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I already found that it is possible to bind the type parameter in a pattern matching

Why does not that work in that case ?

trait T

case class S[A](a: A) extends T

def pr(t1: T, t2: T) = (t1, t2) match {
  case (S(a): S[ta], S(b): S[tb]) => println(a); println(b)
}
                         ^
error: '=>' expected but ':' found.

For information, this works:

def pr(t1: T, t2: T) = (t1, t2) match {
  case (s1: S[a], s2: S[b]) => println(s1.a); println(s2.a)
}

And this as well:

def pr(t1: T, t2: T) = (t1, t2) match {
  case (S(a), S(b)) => println(a); println(b)
}

I need to recover the type to define other functions whose type cannot be inferred because in the context of eta-expansion.

UPDATE

As mentionned in the comments, I need the types just for correct type checking, not anything else.

For example:

trait T
case class S[A](a: A, w: A => Int) extends T
def makeTwo(t1: T, t2: T) = (t1, t2) match {
  case (S(a1, w1), S(a2, w2)) =>
    val wNew = { (a, b) => w1(a) + w2(b) }
    S((a, b), wNew)
}

error: missing parameter type
  val wNew = { (a, b) => w1(a) + w2(b) }
                ^
share|improve this question
    
You can't retrieve type parameter info because it doesn't exist at runtime - see type erasure – Luigi Plinge Dec 2 '13 at 14:05
1  
@LuigiPlinge, type erasure here does not really matter. The author does not need to obtain real type, he needs to bind a type in order for the code to pass the type checking. I also had to do something like this when I was writing generic [de]serialization library, however, I somehow had avoided this problem. – Vladimir Matveev Dec 2 '13 at 14:36
    
Try putting a type annotation in for the makeTwo method and you'll see the problem. A T in this scheme can be absolutely anything – Luigi Plinge Dec 2 '13 at 22:40
    
In this case, T is not a type variable, it is really a trait. Should I make it sealed ? – Mikaël Mayer Dec 3 '13 at 10:00

Quoting from Scala syntax rules:

varid ::= lower idrest

idrest ::= {letter | digit} [‘_’ op]

op ::= opchar {opchar}

opchar ::= “all other characters in \u0020-007F and Unicode
            categories Sm, So except parentheses ([]) and periods”

// 'a' and 'a_-' is valid, 'a(' is not.

Rule for Typed Pattern match says:

Pattern1 ::= varid ‘:’ TypePat
           | ‘_’   ‘:’ TypePat

So

def pr(list: Any) = list match {

   case a :String => // works
   case a_- :String => // works a_- is valid instance of 'varid'
   case a() :String => // does not work.
   case a(b) :List[Int] // does not work either!
}

Hence:

case S(a): S[ta]  is not valid syntax for pattern match.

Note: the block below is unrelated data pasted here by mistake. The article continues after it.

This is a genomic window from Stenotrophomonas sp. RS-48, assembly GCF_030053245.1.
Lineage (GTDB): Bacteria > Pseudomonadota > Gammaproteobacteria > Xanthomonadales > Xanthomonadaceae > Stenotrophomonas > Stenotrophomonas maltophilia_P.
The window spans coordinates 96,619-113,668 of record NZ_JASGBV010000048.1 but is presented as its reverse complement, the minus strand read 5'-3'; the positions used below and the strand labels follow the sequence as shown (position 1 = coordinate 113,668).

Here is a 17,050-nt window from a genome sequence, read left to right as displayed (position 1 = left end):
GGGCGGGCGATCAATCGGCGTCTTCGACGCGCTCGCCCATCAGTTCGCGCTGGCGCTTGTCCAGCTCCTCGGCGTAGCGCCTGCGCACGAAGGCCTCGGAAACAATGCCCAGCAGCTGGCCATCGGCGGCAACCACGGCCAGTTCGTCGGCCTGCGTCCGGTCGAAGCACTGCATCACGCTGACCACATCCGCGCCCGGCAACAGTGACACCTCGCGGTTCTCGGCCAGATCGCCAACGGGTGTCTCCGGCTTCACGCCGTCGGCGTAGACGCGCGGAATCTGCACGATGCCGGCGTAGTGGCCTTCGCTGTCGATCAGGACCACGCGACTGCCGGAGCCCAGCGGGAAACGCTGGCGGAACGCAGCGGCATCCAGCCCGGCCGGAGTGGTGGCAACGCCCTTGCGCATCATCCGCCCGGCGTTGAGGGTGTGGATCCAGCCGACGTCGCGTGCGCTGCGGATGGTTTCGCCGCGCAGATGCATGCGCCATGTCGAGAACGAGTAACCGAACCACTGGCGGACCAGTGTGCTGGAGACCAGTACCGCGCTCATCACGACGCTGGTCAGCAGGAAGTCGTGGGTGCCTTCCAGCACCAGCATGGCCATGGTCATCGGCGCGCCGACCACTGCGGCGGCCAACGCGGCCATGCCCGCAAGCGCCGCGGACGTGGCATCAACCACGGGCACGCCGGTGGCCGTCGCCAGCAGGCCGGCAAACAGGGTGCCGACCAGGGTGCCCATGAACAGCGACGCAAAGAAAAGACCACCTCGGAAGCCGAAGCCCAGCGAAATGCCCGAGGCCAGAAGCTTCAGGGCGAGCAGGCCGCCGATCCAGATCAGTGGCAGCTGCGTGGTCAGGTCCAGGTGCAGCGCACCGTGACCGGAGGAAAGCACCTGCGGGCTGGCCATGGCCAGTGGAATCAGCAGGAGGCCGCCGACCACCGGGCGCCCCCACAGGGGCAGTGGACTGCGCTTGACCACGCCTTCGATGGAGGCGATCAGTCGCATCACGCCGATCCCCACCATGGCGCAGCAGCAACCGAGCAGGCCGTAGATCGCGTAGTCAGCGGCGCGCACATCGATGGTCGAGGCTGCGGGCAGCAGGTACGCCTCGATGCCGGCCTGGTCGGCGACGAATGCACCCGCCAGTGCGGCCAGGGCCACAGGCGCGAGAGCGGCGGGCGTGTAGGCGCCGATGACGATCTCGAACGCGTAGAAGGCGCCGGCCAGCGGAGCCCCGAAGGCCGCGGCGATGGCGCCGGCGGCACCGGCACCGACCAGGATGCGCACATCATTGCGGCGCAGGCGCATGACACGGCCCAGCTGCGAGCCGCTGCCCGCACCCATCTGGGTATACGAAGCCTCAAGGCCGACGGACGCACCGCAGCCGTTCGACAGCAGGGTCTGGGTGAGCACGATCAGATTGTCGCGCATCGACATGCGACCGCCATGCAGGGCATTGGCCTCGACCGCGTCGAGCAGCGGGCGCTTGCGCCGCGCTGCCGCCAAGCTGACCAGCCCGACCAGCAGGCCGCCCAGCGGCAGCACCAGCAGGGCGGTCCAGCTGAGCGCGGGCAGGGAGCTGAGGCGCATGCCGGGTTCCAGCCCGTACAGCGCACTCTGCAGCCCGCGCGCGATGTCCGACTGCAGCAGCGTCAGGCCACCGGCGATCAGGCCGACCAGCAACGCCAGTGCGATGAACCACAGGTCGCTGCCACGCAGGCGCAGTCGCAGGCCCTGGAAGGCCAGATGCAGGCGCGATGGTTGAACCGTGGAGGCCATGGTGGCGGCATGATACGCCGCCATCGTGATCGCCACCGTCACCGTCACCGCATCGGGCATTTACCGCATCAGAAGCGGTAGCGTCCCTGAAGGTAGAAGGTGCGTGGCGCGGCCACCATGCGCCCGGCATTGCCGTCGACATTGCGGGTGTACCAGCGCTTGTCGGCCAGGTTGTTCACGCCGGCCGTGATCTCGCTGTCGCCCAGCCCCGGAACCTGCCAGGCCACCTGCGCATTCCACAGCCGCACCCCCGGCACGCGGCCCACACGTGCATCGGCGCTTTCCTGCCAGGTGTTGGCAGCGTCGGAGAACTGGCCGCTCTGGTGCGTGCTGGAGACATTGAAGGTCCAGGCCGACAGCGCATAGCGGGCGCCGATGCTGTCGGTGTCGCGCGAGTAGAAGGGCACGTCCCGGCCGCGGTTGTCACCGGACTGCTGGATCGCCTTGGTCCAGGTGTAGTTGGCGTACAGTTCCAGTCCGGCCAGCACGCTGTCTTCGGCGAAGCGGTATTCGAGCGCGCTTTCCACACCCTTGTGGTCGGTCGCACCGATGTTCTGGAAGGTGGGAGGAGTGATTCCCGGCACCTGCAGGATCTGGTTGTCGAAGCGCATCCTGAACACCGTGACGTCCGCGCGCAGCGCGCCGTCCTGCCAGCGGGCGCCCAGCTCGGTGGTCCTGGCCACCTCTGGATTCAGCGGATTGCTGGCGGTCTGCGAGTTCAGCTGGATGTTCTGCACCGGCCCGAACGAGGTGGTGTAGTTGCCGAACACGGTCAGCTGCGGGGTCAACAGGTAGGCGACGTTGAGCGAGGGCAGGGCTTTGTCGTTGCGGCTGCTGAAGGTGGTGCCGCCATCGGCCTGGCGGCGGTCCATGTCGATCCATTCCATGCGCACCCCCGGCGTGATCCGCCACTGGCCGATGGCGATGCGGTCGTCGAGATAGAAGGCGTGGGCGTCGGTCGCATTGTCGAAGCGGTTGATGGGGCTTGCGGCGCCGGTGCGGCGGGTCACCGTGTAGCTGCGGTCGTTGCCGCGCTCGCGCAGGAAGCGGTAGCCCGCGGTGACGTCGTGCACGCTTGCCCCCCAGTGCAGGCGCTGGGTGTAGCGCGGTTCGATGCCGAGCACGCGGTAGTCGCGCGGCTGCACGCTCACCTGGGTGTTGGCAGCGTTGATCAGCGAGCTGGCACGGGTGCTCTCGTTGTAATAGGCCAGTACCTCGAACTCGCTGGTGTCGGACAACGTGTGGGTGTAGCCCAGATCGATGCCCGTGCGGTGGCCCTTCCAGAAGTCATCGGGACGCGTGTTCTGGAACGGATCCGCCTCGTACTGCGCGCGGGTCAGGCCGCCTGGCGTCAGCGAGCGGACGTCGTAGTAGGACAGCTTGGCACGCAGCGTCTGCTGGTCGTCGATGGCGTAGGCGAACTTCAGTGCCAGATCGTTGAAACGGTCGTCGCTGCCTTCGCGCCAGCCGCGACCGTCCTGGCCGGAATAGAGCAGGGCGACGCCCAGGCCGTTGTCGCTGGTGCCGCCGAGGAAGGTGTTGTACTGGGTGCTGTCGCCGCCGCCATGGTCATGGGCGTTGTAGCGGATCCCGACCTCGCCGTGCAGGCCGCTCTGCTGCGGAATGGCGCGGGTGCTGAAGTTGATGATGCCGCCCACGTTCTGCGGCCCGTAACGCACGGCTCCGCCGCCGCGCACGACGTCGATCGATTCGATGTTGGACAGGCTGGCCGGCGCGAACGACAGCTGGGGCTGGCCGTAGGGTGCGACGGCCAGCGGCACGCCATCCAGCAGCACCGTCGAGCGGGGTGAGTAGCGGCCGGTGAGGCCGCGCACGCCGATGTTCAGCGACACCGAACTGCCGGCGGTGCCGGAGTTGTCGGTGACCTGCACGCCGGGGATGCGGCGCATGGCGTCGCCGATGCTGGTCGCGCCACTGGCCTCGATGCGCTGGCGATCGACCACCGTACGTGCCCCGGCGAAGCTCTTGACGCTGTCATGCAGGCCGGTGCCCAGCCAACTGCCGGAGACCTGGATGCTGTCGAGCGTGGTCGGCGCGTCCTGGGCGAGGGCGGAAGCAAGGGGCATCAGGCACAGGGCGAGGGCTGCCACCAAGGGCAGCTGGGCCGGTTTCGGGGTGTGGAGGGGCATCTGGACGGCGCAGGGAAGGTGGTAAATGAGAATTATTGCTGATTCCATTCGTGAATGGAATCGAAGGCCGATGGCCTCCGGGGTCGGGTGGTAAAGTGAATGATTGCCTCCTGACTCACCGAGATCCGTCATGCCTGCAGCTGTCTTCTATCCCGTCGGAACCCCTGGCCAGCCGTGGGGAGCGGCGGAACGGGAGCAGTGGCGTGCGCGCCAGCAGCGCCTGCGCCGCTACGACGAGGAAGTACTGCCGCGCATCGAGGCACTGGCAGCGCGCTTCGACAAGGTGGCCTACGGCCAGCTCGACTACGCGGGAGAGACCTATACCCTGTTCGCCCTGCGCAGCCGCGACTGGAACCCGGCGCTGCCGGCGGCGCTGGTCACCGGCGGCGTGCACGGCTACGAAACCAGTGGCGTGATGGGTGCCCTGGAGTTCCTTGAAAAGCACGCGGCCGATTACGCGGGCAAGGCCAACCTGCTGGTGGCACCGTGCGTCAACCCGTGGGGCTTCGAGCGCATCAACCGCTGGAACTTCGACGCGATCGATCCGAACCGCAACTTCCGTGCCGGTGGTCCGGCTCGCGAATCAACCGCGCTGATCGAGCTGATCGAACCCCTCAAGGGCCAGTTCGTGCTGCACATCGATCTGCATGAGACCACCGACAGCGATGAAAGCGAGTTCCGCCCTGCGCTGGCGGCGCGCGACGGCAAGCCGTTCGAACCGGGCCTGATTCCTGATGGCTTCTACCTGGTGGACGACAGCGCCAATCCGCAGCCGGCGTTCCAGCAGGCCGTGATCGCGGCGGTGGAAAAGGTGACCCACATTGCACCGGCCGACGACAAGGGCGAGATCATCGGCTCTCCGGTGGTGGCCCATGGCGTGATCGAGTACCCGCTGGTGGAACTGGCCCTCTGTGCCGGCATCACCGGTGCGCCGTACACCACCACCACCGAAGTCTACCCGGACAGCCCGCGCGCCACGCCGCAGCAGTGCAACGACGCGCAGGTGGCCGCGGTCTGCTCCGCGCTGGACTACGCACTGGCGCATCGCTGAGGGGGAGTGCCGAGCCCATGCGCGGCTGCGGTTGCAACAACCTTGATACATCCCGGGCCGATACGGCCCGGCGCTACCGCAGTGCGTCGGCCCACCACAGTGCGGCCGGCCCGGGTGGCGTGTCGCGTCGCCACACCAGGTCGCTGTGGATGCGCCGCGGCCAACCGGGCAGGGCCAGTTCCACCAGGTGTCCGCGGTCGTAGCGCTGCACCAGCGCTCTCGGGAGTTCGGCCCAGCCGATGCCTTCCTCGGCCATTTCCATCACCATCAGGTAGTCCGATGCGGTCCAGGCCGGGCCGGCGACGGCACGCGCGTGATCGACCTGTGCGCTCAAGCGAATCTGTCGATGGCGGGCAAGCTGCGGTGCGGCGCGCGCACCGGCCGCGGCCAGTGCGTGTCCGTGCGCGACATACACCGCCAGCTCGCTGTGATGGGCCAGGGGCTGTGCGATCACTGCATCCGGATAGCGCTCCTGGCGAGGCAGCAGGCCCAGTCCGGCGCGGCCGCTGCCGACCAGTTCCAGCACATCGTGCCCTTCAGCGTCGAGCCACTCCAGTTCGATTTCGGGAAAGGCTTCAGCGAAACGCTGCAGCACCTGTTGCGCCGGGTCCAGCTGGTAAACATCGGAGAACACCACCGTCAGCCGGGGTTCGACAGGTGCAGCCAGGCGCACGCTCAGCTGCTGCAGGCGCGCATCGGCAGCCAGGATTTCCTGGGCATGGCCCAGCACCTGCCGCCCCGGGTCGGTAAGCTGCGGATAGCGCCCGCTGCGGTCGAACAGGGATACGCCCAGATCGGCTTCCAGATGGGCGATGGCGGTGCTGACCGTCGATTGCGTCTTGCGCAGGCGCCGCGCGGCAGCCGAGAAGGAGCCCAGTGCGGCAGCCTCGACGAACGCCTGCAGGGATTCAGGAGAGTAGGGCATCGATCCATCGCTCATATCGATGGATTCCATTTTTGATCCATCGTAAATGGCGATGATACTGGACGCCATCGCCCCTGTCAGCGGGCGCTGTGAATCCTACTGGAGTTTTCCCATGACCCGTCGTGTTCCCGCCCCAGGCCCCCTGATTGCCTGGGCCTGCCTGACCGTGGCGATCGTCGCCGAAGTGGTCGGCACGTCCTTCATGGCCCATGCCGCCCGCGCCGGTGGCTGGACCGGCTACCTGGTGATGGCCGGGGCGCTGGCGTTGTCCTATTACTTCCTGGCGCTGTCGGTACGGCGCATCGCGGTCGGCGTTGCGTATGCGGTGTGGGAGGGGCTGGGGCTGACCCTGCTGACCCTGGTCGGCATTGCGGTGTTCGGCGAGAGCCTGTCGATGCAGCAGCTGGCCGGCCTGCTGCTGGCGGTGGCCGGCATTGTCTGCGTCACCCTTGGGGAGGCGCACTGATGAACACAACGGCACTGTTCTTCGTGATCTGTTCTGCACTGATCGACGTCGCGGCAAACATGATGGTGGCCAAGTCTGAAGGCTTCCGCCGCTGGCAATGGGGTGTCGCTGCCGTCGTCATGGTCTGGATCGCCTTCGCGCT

However following is valid

case (s1 :S[a], s2: S[b])

according to Tuple Pattern matching rule:

SimplePattern ::= ‘(’ [Patterns] ‘)’
Patterns ::= Pattern {‘,’ Patterns}

Apart from the two possible options that you have listed, you may also use:

 case tup: (S[_], S[_]) => 

Following seems to work:

trait T

case class S[A](a: A, w: A => Int) extends T

def makeTwo(t1: T, t2: T) = (t1, t2) match {
  case (S(a1, w1), S(a2, w2)) =>
      val wNew = {  tup:(Any, Any) => w1(tup._1) + w2(tup._2) }
      S((a1, a2), wNew)
}

def someString (s: String) = { s.length }

val twoS = makeTwo(S("Hello", someString), S("World!", someString))
println(twoS.w(twoS.a))  // gives 11
share|improve this answer
    
"<console>:11: warning: non-variable type argument S[ta] in type pattern (S[ta], S[tb]) is unchecked since it is eliminated by erasure case tup: (S[ta], S[tb]) =>" And when I continue: <console>:12: error: missing parameter type for expanded function The argument types of an anonymous function must be fully known. (SLS 8.5) Expected type was: ? val wNew = {case (a: ta, b: tb) => tup._1.w(a) + tup._2.w(b) } – Mikaël Mayer Dec 3 '13 at 10:08
    
@MikaëlMayer see the updated version, with wNew defined as taking param of (Any, Any) – Shyamendra Solanki Dec 3 '13 at 11:02

In at least some circumstances you can get what you want.

If you add a context bound (syntactic sugar for an implicit parameters) of the type ClassTag to the type parameter you want enforced by the compiler, it will have what it needs to do that.

E.g., I have a generic bit of Akka plumbing I used to buffer messages between producers and consumers which I want to be type-safe.

The class is defined like this:

class   TimedBatchQueue[T : ClassTag](batchLimit:   Int,
                                      MaxQueueTime: FiniteDuration,
                                      receiver:     ActorRef)
extends Actor

The receive function includes a case for the incomming messages it is to buffer:

  def receive = {
    ...
    case mesg: T => /* Enqueue the message */
    case mesg    => /* Bounce the unacceptable message back to the sender encapsulated in a reject message */
  }
share|improve this answer

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